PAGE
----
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Vaccine rollout on national cabinet agenda

Australia’s coronavirus vaccine rollout will take centre stage when federal and state leaders meet for the final time this year.

Prime Minister Scott Morrison insists the immunisation program remains on track to begin in March despite the government canning a deal for a candidate being developed in Brisbane.

The University of Queensland-CSL trials were abandoned after a protein in the medicine resulted in false positive results for HIV in some participants.

Health officials will provide Mr Morrison and his state and territory counterparts with an update at Friday’s national cabinet meeting.

The prime minister told reporters 31 million extra doses of other potential vaccines had been purchased to shore up availability.

The government had backed four potential vaccines, but didn’t expect them all to be winners.

“If that had occurred, that would have been truly extraordinary,” Mr Morrison said.

All leaders except for Western Australia’s Premier Mark McGowan are meeting in Canberra for the first time in months.

They will also receive a briefing from Treasury secretary Steven Kennedy ahead of next week’s mid-year economic update.

Dr Kennedy is expected to provide details on the jobs impact of the pandemic and employment growth prospects.

Road and rail projects, as well as rural and regional investment will be discussed as ways to propel the national economy out of recession.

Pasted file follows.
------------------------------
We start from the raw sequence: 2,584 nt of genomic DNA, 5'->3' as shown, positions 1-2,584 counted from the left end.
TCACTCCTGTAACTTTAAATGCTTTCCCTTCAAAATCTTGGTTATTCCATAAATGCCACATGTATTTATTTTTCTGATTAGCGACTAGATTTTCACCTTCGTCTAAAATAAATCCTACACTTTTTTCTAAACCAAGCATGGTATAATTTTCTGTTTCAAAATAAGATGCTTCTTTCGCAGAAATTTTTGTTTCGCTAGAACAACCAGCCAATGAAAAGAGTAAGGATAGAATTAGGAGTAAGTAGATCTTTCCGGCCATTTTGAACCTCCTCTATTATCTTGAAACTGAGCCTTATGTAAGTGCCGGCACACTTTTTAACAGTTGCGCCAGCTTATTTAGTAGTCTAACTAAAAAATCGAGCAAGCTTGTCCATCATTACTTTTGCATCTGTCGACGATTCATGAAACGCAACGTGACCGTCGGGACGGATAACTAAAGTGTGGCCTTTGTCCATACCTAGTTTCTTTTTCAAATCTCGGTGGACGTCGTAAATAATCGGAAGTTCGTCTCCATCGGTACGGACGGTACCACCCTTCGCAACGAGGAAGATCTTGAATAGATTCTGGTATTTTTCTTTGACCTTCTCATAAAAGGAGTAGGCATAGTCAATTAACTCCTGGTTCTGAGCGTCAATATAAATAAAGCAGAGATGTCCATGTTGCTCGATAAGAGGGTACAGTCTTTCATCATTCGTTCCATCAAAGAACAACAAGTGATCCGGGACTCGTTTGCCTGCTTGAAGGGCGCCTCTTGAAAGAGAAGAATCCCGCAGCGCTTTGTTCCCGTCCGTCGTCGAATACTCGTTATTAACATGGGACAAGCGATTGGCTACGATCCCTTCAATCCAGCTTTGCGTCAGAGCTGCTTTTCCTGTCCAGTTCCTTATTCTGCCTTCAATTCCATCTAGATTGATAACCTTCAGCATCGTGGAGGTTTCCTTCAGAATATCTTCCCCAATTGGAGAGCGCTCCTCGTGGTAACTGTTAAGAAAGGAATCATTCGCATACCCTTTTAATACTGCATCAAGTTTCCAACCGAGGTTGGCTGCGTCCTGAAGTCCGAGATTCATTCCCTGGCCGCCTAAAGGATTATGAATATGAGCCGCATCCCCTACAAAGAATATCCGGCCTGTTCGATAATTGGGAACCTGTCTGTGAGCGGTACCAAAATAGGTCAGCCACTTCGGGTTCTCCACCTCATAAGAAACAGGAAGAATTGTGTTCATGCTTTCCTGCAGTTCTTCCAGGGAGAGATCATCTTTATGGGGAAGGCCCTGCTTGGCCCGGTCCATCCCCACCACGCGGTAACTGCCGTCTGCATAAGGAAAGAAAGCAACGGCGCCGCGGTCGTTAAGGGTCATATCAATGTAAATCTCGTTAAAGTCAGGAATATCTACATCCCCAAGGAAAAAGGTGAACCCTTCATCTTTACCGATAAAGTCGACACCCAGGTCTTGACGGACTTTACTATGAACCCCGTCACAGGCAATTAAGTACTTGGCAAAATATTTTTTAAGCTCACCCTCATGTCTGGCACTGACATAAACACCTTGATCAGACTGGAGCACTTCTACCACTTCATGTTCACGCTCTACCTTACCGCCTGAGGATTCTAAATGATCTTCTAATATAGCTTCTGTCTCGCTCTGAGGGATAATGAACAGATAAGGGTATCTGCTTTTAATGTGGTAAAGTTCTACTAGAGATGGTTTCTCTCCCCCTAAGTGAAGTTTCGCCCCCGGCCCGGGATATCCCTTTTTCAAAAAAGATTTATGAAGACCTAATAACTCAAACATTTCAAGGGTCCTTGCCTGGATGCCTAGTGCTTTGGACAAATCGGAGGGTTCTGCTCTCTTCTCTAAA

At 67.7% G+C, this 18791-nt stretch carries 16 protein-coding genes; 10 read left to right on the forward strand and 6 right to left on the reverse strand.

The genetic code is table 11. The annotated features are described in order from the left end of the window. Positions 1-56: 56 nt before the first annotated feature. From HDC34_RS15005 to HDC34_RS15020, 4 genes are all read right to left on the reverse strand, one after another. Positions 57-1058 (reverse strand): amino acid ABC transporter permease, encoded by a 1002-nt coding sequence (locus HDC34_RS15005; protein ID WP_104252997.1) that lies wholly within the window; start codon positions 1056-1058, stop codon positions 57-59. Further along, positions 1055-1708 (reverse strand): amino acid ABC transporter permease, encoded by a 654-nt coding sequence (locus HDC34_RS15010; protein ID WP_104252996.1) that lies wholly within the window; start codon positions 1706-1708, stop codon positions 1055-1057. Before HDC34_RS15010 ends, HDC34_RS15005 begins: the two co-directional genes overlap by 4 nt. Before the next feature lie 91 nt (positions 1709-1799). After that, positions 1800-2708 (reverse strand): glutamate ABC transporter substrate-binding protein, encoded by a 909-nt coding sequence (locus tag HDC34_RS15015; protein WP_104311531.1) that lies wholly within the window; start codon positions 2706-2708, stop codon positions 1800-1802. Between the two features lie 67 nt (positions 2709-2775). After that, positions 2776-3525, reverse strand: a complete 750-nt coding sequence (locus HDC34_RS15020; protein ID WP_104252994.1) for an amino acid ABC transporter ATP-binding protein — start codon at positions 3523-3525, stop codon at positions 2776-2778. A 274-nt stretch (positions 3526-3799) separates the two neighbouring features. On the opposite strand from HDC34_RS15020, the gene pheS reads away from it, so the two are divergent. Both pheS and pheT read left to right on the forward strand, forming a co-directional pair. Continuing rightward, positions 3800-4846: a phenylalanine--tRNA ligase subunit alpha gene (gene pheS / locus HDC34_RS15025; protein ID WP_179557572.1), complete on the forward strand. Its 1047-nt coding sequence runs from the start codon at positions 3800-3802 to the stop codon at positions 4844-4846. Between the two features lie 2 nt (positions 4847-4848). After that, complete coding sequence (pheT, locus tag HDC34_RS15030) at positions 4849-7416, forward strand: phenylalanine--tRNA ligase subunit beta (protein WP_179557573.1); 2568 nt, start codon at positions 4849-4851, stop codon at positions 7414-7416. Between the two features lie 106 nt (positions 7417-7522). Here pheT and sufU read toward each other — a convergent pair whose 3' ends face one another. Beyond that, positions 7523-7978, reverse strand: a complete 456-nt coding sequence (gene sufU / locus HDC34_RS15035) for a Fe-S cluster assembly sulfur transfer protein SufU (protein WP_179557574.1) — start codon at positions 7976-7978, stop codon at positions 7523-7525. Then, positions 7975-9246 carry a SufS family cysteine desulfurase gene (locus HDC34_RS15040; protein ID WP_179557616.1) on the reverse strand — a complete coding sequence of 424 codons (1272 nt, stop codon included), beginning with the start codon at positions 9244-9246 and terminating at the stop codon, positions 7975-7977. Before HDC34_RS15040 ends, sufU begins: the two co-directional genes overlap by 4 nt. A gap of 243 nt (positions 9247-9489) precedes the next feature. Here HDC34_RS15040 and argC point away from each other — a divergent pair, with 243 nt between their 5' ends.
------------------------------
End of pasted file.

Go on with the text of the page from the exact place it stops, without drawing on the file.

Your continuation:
There are no cases of coronavirus in the Australian community, as the rest of the world deals with 640,000 cases each day.

Key to keeping Australia’s virus-free status will be quarantine and border management, which will also be on the leaders’ agenda.

Pressure remains to allow more Australians to return home before Christmas, but state governments are adamant there are limits on the ability to quarantine those who wish to return.

Further lifting of restrictions will be discussed.

Mr McGowan won’t be attending as his state retains a ban on interacting with South Australians, including the state’s leader Steven Marshall.

“How can I expect all other West Australians to follow the rules if I don’t follow the rules?” he said.

It’s likely WA will not lift its quarantine requirements for SA travellers until Christmas Day.

The meeting comes as an Australian National University study shows Australia appears to have greater inequality levels now than at the start of 2020.

People lost the equivalent of $17,000 due to declining wellbeing or life satisfaction over the year.

“Clearly, how we protect the most vulnerable households in our society and economy during the ongoing COVID crisis remains a key and difficult challenge for policymakers,” study co-author Nicholas Biddle said.

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